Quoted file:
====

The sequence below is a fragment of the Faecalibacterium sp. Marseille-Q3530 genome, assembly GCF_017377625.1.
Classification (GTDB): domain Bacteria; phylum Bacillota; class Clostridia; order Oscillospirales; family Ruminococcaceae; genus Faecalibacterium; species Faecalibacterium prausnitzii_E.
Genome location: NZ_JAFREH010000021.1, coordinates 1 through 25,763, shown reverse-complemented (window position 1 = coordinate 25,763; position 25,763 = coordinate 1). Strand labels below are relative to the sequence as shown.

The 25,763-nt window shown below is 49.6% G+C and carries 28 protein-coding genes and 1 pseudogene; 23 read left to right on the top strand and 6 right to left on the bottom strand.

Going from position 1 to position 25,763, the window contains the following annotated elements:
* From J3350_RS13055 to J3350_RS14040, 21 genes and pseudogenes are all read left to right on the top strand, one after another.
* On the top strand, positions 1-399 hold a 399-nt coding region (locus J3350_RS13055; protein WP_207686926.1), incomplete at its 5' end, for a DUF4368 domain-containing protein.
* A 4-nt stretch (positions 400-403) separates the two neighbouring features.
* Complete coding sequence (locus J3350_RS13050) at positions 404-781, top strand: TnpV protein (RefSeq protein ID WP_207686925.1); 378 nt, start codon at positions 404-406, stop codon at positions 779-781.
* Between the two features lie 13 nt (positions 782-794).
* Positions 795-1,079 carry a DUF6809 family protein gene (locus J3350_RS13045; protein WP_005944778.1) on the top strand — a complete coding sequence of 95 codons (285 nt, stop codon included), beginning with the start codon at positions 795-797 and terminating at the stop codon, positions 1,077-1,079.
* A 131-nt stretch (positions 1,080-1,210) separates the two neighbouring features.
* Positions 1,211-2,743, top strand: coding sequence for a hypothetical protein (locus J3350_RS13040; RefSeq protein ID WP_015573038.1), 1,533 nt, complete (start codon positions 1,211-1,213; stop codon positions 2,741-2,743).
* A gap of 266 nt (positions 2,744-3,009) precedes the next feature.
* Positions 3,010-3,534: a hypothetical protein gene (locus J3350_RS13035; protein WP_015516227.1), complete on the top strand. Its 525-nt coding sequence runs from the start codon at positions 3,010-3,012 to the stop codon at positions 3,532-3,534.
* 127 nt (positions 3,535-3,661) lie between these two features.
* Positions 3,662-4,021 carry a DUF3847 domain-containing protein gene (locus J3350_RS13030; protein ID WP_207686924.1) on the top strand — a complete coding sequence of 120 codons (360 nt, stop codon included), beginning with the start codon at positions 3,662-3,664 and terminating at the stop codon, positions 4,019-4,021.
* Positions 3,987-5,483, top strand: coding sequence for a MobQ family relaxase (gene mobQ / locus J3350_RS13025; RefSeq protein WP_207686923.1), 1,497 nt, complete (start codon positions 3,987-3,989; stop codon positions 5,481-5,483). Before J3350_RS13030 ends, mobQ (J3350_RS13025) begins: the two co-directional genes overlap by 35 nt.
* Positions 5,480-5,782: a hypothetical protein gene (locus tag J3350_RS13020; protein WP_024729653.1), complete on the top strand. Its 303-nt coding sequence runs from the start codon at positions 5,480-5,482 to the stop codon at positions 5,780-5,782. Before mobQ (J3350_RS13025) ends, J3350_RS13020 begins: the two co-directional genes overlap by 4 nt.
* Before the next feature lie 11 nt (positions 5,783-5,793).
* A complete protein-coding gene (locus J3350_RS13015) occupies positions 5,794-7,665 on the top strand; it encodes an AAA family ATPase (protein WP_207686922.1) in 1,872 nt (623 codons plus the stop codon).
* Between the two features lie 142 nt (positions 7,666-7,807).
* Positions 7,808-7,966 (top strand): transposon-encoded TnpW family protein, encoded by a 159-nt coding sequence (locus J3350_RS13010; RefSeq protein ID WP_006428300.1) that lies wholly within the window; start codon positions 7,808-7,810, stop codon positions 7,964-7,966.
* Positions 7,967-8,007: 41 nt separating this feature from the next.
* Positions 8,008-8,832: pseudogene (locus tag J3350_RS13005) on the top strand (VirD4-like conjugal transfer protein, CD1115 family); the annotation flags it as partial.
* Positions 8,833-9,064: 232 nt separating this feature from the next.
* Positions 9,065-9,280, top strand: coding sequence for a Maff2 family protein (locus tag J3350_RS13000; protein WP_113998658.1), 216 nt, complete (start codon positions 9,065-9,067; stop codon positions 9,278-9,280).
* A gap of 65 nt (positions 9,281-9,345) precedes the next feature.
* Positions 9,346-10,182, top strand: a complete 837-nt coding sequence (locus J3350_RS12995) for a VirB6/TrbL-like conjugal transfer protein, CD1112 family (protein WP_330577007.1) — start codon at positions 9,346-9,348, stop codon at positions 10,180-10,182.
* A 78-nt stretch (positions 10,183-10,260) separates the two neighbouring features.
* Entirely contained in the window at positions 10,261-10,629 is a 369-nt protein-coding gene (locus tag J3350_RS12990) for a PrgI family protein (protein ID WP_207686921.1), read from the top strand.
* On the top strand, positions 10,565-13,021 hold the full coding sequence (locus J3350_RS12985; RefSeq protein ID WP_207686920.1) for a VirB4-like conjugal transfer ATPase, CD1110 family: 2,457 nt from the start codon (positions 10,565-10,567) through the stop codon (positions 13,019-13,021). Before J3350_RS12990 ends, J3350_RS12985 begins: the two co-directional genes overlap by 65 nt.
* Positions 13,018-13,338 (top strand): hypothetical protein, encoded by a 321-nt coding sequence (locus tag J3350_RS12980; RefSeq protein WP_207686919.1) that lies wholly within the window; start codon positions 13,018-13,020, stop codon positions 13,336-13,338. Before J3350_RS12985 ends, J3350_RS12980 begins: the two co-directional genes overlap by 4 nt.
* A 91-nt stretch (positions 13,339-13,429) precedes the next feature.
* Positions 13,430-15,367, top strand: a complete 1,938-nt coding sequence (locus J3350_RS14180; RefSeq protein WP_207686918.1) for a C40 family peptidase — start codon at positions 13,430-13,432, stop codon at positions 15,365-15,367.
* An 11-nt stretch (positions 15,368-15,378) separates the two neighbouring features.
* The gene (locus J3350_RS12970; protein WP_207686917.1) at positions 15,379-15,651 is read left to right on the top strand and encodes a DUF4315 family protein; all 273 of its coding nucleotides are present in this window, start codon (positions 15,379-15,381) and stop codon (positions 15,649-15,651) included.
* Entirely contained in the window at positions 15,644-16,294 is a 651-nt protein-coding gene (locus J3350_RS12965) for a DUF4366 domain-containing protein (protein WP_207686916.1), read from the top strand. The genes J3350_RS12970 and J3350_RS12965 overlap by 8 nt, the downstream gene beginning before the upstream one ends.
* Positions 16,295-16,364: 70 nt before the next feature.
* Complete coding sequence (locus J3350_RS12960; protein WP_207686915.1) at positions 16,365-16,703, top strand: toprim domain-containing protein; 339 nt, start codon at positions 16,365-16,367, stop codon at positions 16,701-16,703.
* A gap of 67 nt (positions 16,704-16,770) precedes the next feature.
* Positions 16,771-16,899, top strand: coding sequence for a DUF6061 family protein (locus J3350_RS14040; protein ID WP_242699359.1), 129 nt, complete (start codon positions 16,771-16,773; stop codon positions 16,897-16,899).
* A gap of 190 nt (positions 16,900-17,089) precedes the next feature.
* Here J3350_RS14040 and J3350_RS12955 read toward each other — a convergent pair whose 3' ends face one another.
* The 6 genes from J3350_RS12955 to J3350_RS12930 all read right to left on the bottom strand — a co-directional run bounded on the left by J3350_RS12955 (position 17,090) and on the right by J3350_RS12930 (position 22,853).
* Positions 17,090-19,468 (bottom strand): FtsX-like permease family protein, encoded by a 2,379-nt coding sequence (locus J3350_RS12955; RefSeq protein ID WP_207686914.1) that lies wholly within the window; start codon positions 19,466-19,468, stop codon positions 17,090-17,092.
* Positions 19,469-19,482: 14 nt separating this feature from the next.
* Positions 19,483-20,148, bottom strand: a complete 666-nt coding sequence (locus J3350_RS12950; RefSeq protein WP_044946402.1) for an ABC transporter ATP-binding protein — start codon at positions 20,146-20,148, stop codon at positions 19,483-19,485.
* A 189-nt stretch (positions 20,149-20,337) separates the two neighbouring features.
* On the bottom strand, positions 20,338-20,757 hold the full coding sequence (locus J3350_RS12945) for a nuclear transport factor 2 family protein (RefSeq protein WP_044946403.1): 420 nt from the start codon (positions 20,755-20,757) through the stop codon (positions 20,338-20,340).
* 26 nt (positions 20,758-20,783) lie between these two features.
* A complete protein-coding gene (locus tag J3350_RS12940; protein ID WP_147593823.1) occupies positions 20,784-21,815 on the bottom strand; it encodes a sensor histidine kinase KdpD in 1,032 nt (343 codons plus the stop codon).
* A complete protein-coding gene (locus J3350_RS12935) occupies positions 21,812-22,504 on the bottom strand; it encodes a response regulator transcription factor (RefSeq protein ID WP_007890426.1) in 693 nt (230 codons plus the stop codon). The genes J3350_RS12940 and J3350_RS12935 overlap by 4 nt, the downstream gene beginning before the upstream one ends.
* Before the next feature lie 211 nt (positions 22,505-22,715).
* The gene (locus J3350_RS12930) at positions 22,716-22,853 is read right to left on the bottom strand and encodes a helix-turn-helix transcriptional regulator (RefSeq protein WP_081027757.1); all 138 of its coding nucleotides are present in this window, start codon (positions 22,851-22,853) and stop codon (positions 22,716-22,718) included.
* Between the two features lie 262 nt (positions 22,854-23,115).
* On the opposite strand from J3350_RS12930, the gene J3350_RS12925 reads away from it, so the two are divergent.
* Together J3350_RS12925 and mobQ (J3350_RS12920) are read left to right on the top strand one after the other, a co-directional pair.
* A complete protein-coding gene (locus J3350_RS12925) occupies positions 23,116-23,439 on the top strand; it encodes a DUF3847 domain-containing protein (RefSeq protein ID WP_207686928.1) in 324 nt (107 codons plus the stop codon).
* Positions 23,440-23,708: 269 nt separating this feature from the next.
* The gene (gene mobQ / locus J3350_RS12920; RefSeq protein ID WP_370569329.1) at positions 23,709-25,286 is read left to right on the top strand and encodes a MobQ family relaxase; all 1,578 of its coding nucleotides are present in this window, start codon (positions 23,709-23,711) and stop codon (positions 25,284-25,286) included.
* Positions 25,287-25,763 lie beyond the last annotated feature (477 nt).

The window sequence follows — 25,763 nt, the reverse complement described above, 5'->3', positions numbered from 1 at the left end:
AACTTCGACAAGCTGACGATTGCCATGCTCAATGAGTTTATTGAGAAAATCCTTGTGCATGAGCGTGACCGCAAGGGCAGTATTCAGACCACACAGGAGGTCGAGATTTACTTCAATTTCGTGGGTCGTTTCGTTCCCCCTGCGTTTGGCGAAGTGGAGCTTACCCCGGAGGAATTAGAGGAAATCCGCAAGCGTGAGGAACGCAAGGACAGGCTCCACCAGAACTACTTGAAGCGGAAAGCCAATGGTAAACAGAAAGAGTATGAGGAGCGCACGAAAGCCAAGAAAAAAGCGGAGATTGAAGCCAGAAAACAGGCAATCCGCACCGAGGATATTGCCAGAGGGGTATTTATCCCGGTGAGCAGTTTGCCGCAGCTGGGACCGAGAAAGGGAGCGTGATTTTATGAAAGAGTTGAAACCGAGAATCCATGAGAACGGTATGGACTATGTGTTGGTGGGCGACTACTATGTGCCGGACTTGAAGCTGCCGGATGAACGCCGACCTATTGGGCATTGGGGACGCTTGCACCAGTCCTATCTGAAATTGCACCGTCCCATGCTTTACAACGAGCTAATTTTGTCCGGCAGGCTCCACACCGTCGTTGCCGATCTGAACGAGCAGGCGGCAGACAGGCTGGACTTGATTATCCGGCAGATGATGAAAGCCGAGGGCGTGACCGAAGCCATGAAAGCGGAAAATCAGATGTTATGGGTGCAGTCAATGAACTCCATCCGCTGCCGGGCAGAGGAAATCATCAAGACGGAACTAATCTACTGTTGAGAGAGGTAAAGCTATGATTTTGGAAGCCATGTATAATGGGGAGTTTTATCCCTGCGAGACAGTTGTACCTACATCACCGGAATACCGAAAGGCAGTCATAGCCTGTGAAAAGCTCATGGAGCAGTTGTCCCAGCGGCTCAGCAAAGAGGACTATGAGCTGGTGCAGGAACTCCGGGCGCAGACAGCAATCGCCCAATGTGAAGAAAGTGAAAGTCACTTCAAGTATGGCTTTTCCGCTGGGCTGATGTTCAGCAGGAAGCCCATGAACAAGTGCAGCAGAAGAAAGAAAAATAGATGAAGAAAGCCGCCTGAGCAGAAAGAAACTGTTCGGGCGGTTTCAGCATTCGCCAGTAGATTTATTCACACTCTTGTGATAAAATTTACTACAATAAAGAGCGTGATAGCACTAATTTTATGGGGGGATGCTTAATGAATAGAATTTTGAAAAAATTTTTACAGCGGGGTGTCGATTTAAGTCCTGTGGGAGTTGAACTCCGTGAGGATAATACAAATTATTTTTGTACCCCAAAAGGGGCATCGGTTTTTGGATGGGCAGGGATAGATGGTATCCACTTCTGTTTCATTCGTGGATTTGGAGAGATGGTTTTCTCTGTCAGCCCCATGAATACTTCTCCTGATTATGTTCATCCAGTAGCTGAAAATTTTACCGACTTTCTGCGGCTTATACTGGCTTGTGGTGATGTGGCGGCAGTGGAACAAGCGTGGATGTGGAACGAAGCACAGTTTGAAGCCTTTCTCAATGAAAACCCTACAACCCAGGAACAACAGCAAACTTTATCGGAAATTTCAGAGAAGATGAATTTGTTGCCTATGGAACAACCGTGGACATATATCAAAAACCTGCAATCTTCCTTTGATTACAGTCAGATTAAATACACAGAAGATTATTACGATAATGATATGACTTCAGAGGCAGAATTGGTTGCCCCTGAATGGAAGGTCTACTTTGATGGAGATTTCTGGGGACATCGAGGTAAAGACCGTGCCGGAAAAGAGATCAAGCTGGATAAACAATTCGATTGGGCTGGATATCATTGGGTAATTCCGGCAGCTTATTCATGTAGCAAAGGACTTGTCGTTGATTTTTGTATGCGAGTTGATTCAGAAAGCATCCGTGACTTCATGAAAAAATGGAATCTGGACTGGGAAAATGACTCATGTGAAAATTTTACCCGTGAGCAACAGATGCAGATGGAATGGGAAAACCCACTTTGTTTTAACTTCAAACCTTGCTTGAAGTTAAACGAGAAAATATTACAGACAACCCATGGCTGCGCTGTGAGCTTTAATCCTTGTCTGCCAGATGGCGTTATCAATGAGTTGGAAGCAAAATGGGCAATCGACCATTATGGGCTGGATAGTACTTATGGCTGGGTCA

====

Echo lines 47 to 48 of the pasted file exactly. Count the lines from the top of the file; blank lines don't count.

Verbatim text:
* Positions 19,469-19,482: 14 nt separating this feature from the next.
* Positions 19,483-20,148, bottom strand: a complete 666-nt coding sequence (locus J3350_RS12950; RefSeq protein WP_044946402.1) for an ABC transporter ATP-binding protein — start codon at positions 20,146-20,148, stop codon at positions 19,483-19,485.